Journal of Medicine and Philosophy 45 (4-5):471-503 (2020)

In the seventh and most recent edition of their classic book, Principles of Biomedical Ethics, Tom Beauchamp and James Childress define a virtue as a character trait that is “socially valuable and reliably present” and a moral virtue as such a trait that is also both “dispositional” and “morally valuable”. The virtues that they single out as “focal” within biomedical ethics are compassion, discernment, trustworthiness, integrity, and conscientiousness. Not all is well in their treatment of virtue. Beauchamp and Childress seem to worry that an ethical theory in which virtues are fundamental will neglect duties, rights, and societal needs. Further, they insist that there is no reason to think that, within ethical theory, one family of ethical concepts is the most important, nor that one theoretical approach is correct, or even superior to others. I will try to show, that there are strong reasons to see language, concepts, and matters of virtue as fundamental within normative ethical theory, both generally and in such specialized subareas as medical ethics. These reasons reveal themselves when we analyze concepts at the core of the alternative approaches to theorizing ethics that Beauchamp and Childress identify.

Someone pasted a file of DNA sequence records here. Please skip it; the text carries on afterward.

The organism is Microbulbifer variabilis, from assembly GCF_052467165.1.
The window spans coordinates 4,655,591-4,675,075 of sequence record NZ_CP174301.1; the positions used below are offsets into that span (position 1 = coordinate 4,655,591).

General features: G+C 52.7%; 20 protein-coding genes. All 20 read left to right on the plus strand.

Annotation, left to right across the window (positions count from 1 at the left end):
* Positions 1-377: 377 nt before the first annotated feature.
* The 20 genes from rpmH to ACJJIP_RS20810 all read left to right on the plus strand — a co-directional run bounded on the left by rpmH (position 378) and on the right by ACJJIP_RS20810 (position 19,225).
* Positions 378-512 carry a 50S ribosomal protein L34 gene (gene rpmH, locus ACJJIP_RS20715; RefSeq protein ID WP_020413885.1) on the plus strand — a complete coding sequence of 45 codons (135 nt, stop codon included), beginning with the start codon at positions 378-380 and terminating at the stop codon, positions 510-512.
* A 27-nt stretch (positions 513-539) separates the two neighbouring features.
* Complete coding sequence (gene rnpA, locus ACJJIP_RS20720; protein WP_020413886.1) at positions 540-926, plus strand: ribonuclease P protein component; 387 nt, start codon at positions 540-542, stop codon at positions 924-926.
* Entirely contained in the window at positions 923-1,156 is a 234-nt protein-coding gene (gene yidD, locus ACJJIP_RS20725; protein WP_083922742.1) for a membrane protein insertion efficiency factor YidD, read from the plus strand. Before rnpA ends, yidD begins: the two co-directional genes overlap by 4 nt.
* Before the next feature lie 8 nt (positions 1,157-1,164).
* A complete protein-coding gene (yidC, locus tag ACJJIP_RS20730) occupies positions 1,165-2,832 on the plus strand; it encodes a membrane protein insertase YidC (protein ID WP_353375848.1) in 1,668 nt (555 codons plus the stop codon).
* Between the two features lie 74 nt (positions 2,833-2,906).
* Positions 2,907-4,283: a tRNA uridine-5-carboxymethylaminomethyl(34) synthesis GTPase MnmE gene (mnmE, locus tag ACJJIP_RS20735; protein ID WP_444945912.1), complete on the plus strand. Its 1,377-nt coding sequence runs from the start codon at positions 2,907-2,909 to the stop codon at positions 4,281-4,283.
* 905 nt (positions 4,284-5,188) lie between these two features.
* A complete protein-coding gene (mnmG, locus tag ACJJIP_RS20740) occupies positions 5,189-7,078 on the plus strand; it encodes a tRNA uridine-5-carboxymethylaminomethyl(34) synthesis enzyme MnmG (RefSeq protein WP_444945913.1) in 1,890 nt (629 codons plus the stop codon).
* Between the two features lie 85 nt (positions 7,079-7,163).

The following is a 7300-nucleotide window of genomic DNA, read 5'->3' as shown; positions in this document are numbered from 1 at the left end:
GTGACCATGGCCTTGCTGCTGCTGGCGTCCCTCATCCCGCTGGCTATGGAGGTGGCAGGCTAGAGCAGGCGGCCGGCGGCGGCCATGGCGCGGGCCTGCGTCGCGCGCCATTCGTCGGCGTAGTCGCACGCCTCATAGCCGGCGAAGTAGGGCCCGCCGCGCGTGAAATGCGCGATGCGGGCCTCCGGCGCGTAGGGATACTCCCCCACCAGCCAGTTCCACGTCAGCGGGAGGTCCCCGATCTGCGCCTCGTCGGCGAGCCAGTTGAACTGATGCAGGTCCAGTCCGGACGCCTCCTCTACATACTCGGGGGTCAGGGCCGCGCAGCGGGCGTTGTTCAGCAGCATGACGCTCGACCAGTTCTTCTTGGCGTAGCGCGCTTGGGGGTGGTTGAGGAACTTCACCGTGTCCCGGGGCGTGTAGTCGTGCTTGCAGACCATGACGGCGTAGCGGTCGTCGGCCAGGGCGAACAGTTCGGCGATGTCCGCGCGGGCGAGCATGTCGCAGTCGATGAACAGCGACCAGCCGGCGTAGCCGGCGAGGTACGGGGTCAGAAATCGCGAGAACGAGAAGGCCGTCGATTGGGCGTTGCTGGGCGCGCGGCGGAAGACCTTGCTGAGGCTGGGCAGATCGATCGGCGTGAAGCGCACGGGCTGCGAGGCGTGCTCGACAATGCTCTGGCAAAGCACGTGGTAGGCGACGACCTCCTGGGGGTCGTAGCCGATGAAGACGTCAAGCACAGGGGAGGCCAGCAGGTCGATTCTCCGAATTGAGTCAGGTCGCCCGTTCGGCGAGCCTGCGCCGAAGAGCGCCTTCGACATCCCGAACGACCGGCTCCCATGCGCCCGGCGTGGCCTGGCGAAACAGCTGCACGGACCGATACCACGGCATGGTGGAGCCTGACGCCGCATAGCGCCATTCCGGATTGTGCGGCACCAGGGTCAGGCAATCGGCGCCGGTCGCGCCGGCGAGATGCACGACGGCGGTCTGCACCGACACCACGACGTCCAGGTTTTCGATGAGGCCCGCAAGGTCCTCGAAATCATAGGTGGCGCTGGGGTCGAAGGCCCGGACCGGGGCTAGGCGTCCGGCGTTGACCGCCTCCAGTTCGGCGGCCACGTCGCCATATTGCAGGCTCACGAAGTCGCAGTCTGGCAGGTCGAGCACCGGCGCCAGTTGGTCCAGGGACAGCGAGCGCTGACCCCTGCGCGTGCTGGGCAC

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DOI 10.1093/jmp/jhaa013
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References found in this work BETA

Virtue, Vice and Value.Thomas Hurka - 2002 - Philosophical Quarterly 52 (208):413-415.
Specifying Norms as a Way to Resolve Concrete Ethical Problems.Henry S. Richardson - 1990 - Philosophy and Public Affairs 19 (4):279-310.
Normativity.Judith Jarvis Thomson - 2007 - Oxford Studies in Metaethics 2:240-266.

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Citations of this work BETA

Response to Commentaries.Tom L. Beauchamp & James F. Childress - 2020 - Journal of Medicine and Philosophy 45 (4-5):560-579.
Do Fetuses Have the Same Interests as Their Mothers?Helen Watt - 2022 - In Nicholas Colgrove, Bruce P. Blackshaw & Daniel Rodger (eds.), Agency, Pregnancy and Persons. Abingdon: Routledge. pp. 105-123.
Bioethicist as Partisan Ideologue.Mark J. Cherry - 2021 - American Journal of Bioethics 21 (6):22-25.
Considerations of Conscience.Bryan Pilkington - 2021 - HEC Forum 33 (3):165-174.

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